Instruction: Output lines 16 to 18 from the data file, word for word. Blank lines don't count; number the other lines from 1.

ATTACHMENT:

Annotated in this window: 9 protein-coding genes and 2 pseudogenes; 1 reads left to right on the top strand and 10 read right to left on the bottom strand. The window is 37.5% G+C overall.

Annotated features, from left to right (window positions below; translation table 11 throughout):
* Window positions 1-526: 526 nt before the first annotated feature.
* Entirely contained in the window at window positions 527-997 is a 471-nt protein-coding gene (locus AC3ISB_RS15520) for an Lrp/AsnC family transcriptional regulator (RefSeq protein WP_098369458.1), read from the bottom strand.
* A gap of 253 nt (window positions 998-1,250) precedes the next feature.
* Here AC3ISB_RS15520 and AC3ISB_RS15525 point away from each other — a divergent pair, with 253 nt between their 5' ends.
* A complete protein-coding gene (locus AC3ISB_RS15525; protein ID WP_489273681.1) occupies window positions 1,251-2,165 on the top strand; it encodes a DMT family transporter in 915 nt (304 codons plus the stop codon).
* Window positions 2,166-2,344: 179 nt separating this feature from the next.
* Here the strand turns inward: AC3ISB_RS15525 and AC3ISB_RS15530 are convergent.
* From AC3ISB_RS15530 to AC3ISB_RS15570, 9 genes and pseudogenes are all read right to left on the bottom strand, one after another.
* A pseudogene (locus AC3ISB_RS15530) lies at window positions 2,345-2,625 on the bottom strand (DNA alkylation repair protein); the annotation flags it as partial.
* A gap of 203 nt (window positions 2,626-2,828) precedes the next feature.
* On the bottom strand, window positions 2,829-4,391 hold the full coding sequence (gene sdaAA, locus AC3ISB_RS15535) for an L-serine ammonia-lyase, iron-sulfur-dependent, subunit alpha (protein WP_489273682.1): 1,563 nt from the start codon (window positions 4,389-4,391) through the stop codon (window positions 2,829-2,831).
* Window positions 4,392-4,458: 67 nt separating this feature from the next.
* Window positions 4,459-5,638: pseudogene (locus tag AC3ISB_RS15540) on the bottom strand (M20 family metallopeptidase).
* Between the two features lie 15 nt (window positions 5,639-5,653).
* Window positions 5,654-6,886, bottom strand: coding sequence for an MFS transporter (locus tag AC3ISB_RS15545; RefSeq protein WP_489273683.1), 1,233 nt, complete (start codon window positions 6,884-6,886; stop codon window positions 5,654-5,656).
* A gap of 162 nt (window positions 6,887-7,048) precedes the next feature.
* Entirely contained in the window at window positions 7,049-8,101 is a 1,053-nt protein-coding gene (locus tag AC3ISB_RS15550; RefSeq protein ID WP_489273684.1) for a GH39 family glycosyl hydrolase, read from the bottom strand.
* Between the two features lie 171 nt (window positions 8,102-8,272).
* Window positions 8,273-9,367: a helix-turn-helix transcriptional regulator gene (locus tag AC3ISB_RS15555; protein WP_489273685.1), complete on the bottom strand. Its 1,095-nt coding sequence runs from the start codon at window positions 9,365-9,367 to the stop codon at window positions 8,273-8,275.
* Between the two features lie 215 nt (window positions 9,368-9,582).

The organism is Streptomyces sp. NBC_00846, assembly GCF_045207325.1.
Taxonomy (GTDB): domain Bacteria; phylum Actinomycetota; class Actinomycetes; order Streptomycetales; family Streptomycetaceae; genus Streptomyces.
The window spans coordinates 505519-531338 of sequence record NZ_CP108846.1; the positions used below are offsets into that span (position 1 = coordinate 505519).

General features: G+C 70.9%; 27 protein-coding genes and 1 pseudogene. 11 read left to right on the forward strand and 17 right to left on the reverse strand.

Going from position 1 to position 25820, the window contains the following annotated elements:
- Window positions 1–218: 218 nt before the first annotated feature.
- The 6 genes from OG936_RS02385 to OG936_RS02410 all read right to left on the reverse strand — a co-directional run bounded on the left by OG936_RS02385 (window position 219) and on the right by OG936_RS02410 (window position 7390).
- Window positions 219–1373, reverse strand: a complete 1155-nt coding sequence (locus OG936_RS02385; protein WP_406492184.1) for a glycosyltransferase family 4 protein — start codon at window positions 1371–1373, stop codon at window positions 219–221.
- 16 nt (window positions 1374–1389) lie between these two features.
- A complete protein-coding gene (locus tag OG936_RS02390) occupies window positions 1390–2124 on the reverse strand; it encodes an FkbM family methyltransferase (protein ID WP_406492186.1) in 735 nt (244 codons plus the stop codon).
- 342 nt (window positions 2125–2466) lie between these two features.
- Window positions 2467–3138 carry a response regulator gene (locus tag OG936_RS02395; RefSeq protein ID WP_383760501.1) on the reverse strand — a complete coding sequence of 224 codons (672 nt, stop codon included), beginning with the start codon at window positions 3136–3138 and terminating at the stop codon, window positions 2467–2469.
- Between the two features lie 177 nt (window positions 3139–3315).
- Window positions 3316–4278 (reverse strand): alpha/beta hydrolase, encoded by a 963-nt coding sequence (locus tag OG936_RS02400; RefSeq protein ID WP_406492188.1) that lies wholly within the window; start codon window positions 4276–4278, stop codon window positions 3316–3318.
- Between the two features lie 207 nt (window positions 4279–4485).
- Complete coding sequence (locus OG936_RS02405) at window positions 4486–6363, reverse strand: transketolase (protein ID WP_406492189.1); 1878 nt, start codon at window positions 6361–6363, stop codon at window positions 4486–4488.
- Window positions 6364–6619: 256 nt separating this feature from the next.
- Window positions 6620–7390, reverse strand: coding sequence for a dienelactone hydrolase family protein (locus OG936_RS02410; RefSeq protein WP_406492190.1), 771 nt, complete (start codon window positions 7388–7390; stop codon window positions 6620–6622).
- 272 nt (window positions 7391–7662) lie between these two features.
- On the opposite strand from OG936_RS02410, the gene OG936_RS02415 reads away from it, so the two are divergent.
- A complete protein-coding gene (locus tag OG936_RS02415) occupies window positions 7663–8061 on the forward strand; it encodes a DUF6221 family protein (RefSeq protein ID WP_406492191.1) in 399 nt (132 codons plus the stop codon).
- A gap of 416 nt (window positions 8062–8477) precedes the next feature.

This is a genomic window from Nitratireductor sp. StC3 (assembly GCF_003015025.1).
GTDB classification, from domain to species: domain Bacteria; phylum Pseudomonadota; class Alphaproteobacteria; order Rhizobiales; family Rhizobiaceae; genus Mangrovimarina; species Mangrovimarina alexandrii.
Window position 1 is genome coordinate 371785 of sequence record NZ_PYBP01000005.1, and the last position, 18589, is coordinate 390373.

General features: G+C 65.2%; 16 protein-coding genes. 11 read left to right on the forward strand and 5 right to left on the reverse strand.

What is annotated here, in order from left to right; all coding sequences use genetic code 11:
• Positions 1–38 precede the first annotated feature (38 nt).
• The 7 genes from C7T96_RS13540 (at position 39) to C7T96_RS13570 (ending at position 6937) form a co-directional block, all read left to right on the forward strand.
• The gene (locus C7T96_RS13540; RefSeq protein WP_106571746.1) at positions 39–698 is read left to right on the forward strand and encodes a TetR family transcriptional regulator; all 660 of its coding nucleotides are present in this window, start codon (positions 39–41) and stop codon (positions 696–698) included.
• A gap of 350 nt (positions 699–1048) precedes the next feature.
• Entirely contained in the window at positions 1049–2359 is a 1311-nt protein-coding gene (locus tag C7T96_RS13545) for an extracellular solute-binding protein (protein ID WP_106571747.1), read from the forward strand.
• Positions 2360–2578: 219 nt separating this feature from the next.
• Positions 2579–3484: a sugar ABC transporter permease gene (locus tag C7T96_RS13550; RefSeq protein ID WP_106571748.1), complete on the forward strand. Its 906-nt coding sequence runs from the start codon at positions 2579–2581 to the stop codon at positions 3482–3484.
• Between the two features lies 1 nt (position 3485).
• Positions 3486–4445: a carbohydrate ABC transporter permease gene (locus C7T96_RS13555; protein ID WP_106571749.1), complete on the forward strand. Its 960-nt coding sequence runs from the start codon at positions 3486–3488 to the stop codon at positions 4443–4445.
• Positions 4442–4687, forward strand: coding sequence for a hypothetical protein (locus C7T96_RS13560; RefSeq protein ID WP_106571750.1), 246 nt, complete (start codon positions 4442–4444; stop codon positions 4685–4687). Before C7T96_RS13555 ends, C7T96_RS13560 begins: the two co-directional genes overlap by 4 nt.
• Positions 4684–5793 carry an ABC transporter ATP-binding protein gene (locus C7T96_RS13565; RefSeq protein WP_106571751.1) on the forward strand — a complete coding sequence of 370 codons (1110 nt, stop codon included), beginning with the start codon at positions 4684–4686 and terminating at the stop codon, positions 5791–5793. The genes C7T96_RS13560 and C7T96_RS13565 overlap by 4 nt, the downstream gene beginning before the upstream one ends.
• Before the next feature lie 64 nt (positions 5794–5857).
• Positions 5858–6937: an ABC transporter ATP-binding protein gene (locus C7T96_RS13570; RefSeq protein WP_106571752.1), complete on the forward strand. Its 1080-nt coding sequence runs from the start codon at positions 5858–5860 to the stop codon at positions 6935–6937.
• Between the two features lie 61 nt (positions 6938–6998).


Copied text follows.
* Between the two features lie 15 nt (window positions 5,639-5,653).
* Window positions 5,654-6,886, bottom strand: coding sequence for an MFS transporter (locus tag AC3ISB_RS15545; RefSeq protein WP_489273683.1), 1,233 nt, complete (start codon window positions 6,884-6,886; stop codon window positions 5,654-5,656).
* A gap of 162 nt (window positions 6,887-7,048) precedes the next feature.